Electronic Waste (E-Waste) Recycling and Disposal
The EPA reports that over 112,000 computers are discarded every single day, and that’s just in the U.S. We toss more than 100 million cell phones in the trash every year. That’s 41.1 million desktops and laptop computers per year. On top of that 20 million TVs are trashed in the U.S. every year. This is causing a terrible problem for our environment, our landfills, our drinking water, earth and the ozone layer.
In these gadget-driven days, consumers and businesses are constantly in the upgrade mode. Most people don’t think about the repercussions of buying the “latest and greatest” technology.
Companies and their marketing teams spend a great deal of money making sure that we’re hungry for the next iPad, Xbox, Laptop, Tablet or LED TV. While our hunger for electronics and newer technology keeps growing, our used electronics are piling up at a staggering rate. The statistics and trends are startling:
A recent Gartner report says, “Worldwide IT Spending on Pace to Reach $3.8 Trillion in 2014, we continue to anticipate consistent four to five percent annual growth through 2017”.
A recent United Nations report suggests that in some countries, production of Waste Electrical and Electronic Equipment (WEEE), which includes obsolete computers, monitors, mobile phones, and T.V.’s could rise by as much as 500% over the next decade.
This is all going to take our current E-Waste problem and turn it into a full blown epidemic unless we reduce, reuse and recycle.
What happens when E-Waste is incinerated or dumped in a landfill?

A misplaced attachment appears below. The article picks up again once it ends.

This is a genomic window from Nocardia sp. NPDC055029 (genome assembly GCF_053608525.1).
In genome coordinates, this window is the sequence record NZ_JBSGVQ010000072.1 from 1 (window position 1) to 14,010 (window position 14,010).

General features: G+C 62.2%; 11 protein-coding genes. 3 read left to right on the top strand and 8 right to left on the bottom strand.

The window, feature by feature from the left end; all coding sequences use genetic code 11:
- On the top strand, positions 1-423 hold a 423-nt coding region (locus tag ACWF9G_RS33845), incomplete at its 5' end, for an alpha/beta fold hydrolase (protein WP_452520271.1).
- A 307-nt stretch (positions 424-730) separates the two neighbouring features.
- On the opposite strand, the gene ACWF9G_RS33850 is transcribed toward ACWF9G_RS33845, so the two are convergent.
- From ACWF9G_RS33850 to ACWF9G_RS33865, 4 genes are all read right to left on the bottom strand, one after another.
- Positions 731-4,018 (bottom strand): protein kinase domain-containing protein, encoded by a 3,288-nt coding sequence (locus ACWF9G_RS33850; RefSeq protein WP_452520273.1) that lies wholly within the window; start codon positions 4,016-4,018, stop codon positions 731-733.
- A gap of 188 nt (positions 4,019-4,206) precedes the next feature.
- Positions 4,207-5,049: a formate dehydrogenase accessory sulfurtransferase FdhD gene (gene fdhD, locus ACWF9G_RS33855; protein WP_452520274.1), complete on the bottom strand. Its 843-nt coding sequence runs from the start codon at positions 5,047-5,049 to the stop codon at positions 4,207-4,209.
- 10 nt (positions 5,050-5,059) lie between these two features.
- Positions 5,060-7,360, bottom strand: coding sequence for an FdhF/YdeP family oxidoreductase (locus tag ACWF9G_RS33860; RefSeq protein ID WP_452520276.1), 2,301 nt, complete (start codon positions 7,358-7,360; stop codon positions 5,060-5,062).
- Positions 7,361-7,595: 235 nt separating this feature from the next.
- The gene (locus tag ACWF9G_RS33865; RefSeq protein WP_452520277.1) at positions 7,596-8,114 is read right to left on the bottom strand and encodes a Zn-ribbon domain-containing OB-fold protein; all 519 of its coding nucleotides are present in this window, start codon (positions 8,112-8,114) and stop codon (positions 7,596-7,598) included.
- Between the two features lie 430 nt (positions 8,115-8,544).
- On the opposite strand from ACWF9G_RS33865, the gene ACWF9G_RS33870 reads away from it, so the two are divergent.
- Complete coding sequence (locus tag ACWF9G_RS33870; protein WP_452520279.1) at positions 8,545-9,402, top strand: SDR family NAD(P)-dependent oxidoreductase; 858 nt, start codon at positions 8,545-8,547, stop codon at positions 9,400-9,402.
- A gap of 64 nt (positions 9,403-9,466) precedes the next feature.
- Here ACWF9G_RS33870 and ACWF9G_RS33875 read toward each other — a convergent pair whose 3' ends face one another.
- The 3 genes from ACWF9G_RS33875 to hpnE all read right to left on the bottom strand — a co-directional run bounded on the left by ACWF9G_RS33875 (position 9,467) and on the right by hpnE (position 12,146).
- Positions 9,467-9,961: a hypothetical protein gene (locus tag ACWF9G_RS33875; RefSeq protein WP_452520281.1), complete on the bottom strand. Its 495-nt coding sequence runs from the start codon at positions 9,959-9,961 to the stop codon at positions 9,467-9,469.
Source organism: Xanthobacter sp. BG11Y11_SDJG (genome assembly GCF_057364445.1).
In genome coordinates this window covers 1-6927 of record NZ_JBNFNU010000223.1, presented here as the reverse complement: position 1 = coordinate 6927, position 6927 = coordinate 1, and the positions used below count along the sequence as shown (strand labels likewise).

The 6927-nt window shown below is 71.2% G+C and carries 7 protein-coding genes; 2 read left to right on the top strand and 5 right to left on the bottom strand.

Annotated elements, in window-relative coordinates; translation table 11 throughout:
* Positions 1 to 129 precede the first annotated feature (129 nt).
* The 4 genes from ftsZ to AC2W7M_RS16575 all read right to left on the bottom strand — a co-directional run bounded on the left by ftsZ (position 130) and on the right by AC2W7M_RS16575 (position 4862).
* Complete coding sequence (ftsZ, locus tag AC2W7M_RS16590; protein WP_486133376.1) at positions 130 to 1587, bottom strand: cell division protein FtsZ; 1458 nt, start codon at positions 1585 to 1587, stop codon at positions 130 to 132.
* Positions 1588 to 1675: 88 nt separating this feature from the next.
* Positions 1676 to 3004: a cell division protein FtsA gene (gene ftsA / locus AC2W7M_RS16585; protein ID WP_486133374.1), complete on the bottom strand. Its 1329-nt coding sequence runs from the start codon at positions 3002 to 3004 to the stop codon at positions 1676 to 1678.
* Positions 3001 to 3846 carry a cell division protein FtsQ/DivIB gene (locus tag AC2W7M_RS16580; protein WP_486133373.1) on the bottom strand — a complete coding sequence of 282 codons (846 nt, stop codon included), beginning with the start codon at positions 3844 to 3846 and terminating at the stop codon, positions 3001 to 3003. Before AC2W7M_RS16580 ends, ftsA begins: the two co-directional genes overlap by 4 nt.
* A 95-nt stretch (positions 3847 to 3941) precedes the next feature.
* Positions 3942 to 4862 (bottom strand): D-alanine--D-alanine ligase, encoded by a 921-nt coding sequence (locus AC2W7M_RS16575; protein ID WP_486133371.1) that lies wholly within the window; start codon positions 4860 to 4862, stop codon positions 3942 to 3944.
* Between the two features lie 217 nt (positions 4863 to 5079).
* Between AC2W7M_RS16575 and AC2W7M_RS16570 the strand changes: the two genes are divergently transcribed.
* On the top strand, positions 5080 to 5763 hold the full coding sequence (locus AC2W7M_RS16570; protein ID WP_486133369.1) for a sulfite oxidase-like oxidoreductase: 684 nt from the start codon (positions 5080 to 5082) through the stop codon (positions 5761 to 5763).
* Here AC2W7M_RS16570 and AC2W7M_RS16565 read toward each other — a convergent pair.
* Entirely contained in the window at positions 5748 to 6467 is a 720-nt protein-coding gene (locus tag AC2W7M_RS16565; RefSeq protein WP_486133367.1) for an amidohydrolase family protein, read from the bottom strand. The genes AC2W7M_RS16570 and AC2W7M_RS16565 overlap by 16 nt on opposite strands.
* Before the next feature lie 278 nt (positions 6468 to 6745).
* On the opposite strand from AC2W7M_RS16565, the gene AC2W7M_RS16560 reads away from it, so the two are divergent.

Electronic waste from equipment of all sizes includes dangerous chemicals like lead, cadmium, beryllium, mercury, PCB’s and brominated flame retardants. When we dispose of gadgets and devices improperly, these hazardous materials have a high risk of polluting the air, contaminating soil, and leaching into water sources. These substances are highly toxic and carcinogenic. When carelessly handled, they contaminate our food and water supply and enter into the food chain. Burning of these products causes toxic fumes to be emitted. This further depletes the ozone layer, as well as creating the potential of inhalation by humans and animals.
When e-waste sits in a typical landfill, for example, water flows through the landfill and picks up trace elements from these dangerous minerals. Eventually the contaminated landfill water, called “leachate,” gets through the layers of natural and manufactured landfill liner and other protection. When it reaches natural groundwater, it introduces high doses of lethal toxicity.
The health risks associated with this can range from kidney disease and brain damage to genetic mutations. Scientists confirmed that Guiyu, China, (an E-Waste Dumping ground) has the highest levels of cancer-causing dioxins in the world. Seven out of ten children in the villages of Guiyu have far too much lead in their bodies with 82% of the population testing positive for lead poisoning. The drinking water is so contaminated there the villagers have to truck in water from other towns.
There is no reason for this kind of poisoning of the earth to be happening. We all just need to commit to keeping E-Waste out of our landfills and to being adamant about recycling responsibly.
All Goods Electronics Inc. is committed to making the world a better place by responsibly recycling electronic surplus.